Getting the Best Cruise Price Tips

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(50) Choosing the Best Cruise Ship Cabin/Stateroom

Stateroom size and location have an impact on cruise price and enjoyment. Consider these factors when choosing a stateroom aboard ship:

  • Inside cabins are the least expensive. However, spending a little more for an oceanview or balcony cabin adds value to the over-all cruise experience for most cruisers. Some travelers say they spend very little time in the cabin, but viewing a spectacular sunrise, a magnificent rainbow or scenic shorelines clad in pajamas in the privacy of a suite or balcony cabin is worth the price. And, the price difference may be minimal on large ships with many balcony cabins.
  • Choose the highest affordable cabin category and request an upgrade if available. Travel agents/cruise specialists who do a lot of business with a cruise line sometimes get preferential upgrades for their clients.
  • Do not leave cabin/stateroom assignment to chance. Consult a deck plan in cruise brochures or online for exact stateroom locations and request a specific room. Avoid cabins located below or above nightclubs, theaters or the gym. Avoid cabins across from the laundry and housekeeping stations. Avoid cabins next to elevators or in a corridor near the dining room. Avoid outside cabins on promenade decks where walkers and runners pound past and the view may be obstructed. Avoid cabins in the bow (front) of the ship. Waves hitting the bow reverberate through bow cabins and there is more motion in this area. Choose a cabin mid-ship on a mid-level deck for the least motion at sea and a central location for all cruise activities.
  • Understanding “ROS” or “Best Cabin Guarantees.” ROS (Run of Ship) guarantee means you pay for the lowest category cabin and possibly receiving an upgrade to a higher category cabin if it is available near sailing date. Best Cabin Guarantees means getting the “best cabin available in a certain category” rather than choosing a specific cabin. There is no true guarantee for ROS or Best Cabin Guarantees. There is only the possibility of an upgrade and no choice of cabin location if an upgrade does occur. You could wind up with a higher category cabin in an undesirable location such as in the bow of the ship or above the disco. Choose a specific cabin rather than risk disappointment in your cabin location.


(45) Consult a Local Travel Agent

There is much to be said for sitting down face-to-face with a local travel agent who can facilitate cruise options and choices. A local travel agent who understands your needs and your budget and knows the cruise market may also have access to special promotions and perks not offered online. They can help you decipher the fine print such as cancellations, penalties and restrictions. A local travel agent is your travel advocate. They have more clout than individual travelers when it comes to problem solving savvy.

If you do not know a local travel agent, check your local telephone Yellow Pages. Contact the Chamber of Commerce for travel agent members. Visit CLIA's Website ( for a list of member cruise travel agencies in your area or ask friends for personal recommendations.


(44) Research and Compare Cruise Prices with Online Cruise Specialists

All travel agencies book cruises, but cruise specialists often have access to more specials and amenities than a general travel agency. Examples of perks includes: prepaid gratuities, complimentary shore excursions and shipboard credits. Some of the leading online cruise specialists recommended by frequent cruisers include:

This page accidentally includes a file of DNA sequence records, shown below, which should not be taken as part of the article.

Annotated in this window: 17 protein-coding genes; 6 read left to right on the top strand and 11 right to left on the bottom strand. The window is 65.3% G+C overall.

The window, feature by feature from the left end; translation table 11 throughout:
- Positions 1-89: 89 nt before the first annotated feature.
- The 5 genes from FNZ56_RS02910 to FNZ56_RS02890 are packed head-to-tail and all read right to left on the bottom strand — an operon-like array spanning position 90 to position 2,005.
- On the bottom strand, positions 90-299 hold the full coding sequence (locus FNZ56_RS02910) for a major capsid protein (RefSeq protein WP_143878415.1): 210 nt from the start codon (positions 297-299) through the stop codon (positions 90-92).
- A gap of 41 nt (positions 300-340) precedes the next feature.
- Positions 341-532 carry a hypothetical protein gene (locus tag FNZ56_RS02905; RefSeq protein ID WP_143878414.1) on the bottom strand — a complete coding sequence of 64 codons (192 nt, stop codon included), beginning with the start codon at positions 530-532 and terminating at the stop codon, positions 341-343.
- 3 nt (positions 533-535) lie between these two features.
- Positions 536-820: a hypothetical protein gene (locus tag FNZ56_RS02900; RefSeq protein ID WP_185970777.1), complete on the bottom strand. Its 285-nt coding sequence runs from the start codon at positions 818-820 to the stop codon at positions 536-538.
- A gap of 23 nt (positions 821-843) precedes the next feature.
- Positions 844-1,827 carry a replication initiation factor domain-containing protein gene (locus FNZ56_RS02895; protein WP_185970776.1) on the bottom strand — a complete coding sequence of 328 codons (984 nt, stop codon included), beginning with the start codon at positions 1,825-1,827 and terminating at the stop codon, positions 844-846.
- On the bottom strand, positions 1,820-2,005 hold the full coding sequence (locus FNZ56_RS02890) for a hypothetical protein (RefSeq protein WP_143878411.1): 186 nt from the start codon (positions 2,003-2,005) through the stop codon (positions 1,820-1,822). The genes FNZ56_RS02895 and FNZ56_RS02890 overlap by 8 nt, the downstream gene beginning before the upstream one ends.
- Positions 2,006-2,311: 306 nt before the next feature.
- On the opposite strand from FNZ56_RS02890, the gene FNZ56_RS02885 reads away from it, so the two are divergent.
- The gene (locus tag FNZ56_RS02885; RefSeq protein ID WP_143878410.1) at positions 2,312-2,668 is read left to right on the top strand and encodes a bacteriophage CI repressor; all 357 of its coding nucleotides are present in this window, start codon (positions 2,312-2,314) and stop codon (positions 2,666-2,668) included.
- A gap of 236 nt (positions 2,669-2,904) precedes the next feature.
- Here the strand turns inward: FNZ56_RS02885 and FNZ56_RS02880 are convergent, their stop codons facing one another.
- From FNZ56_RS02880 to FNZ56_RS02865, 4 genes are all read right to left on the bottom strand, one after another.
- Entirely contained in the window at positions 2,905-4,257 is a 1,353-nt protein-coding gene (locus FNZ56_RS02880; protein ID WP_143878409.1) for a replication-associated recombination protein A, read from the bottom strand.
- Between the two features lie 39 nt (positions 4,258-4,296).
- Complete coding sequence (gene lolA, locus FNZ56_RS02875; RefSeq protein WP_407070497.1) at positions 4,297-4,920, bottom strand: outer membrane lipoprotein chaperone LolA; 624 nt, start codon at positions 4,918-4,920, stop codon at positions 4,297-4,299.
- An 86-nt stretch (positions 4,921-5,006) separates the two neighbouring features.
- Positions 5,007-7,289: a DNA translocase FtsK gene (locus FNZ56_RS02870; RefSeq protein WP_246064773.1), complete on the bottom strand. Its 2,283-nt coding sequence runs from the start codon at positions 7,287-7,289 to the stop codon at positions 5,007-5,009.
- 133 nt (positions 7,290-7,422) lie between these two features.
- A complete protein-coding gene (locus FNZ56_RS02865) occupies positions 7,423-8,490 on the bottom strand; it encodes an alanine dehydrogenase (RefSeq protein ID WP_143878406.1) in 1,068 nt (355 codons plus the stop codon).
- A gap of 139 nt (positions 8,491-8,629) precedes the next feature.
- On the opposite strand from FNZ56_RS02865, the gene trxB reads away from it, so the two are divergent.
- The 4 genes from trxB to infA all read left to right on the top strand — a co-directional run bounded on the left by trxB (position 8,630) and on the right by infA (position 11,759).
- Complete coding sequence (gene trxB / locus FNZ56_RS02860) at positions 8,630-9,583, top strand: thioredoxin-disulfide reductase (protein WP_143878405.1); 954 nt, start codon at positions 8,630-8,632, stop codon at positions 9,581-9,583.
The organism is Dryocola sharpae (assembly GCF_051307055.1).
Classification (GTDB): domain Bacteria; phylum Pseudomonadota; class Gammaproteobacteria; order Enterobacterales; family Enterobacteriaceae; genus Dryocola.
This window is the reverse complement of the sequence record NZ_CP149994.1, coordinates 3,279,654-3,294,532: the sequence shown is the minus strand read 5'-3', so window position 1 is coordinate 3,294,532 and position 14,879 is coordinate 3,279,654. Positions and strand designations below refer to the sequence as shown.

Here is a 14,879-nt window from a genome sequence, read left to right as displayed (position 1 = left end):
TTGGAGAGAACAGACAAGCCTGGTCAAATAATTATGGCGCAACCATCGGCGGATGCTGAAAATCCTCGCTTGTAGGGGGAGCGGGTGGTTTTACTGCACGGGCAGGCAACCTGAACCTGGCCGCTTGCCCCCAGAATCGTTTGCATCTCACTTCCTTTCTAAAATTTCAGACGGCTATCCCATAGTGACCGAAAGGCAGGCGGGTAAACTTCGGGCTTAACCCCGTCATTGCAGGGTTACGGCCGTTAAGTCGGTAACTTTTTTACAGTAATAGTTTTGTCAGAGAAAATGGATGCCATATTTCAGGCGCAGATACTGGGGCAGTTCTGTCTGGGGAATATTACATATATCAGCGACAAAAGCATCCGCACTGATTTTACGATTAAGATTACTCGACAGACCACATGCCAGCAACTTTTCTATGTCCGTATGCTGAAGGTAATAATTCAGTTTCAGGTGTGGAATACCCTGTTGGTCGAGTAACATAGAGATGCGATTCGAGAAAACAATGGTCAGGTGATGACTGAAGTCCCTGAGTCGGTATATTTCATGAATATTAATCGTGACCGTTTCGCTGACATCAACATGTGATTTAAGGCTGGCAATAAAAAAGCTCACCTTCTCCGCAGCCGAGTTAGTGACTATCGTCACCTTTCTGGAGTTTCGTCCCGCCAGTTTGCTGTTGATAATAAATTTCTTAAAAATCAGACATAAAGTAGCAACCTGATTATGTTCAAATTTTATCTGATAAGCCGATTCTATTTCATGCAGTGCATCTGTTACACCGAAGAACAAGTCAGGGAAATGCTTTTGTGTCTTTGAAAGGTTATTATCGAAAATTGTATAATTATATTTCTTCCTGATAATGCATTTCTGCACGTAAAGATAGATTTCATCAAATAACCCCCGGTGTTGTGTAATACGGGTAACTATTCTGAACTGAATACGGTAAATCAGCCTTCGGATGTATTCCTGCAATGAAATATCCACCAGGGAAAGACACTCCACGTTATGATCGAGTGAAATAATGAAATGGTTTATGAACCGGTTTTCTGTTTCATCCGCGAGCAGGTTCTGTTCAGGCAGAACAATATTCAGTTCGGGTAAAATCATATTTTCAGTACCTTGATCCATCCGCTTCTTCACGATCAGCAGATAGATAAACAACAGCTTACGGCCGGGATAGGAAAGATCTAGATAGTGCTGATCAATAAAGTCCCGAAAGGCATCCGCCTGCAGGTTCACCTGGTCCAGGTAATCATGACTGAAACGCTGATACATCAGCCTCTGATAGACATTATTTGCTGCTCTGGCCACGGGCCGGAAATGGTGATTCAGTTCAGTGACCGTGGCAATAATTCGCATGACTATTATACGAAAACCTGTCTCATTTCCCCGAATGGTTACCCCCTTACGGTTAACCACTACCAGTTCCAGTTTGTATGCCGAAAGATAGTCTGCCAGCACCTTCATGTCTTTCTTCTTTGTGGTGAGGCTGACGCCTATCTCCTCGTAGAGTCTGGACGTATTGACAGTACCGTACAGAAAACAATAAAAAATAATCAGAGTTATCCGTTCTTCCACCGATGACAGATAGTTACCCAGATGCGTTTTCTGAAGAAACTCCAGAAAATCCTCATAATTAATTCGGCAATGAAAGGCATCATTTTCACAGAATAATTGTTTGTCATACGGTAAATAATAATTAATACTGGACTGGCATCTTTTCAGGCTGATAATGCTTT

• Cruise Brokers ( - one of oldest online cruise agencies
  • ( - claims to be the largest cruise specialist Website.
  • Cruise Marketplace ( - named to Arthur Frommer's “New World of Travel” list as one of nations best cruise specialists.
  • Cruise Center ( - boasts over 10,000 discounted cruises.
  • Cruise Deals ( - owned by Carlson Travel Corp.
Also, check out Cruise Compete ( This Website is a reverse auction site. You choose cruises you are interested in from drop-down menus and many of the above agencies bid for your business. There is no obligation to purchase and it is a great way to compare cruise prices and perks.

Heads Up: When shopping for a cruise or any travel on the Internet; look for a customer service toll-free number. No number? Look elsewhere. It is important to talk directly with agency representatives when there are questions or problems.


(43) Start Your Search With The Cruise Lines

Most cruise line Websites provide a wealth of information on cruise pricing, categories stateroom layouts and more:

  • Begin by checking cruise line “specials” for promotions and discounts.
  • Compare fares between different itineraries, travel dates, categories of staterooms and different levels of the ship. Print fares for comparisons with other travel sources.
  • Call the cruise line's toll-free number and ask about free or discount airfare, pre or post night hotel stays and other promotions that are often not on the Website.
  • If one cruise is stands out above the rest, request a “hold” while researching travel options. A hold is particularly helpful when you want to book air using frequent flyer mileage or compare airfares from different cities and airlines. Typical holds range from 24-hours to seven days.
  • While on the cruise line Website, print deck plans and cabin layouts to help select the best cabin or suite if you decide to book the cruise.


(42) Understanding Basic Cruise Pricing

There are extremes in cruise pricing. Prices featured in most cruise line brochures are the equivalent of hotel “rack rates.” Don't let these prices scare you. They are highest rate that virtually no one pays. You can often save 50%-70% over cruise brochure rates. On the other hand, major city newspapers and online travel Websites abound with offers for week-long cruises for as low as $499. There are also cruise auction Websites that feature cruises at rock-bottom prices. Bidder beware! Don't get excited without doing your due diligence. These teaser bargain fares and cruise auctions don't include expensive mandatory government and port fees and there are many add-ons based on sailing dates, stateroom categories and other fees. Read the fine print!

Interestingly, with the exception of suites, cruise prices are not based on the size of a standard cabin as much as cabin location. The lead prices quoted in newspaper ads and specials on the Internet (the ones that say “from”) are usually for an inside cabin deep in the ship. No window. If you are claustrophobic, avoid booking inside cabins. Naturally, an inside cabin costs the least, followed by oceanview cabins, balcony cabins and suites. Another rule of thumb, the higher the deck, the higher the cruise cabin price.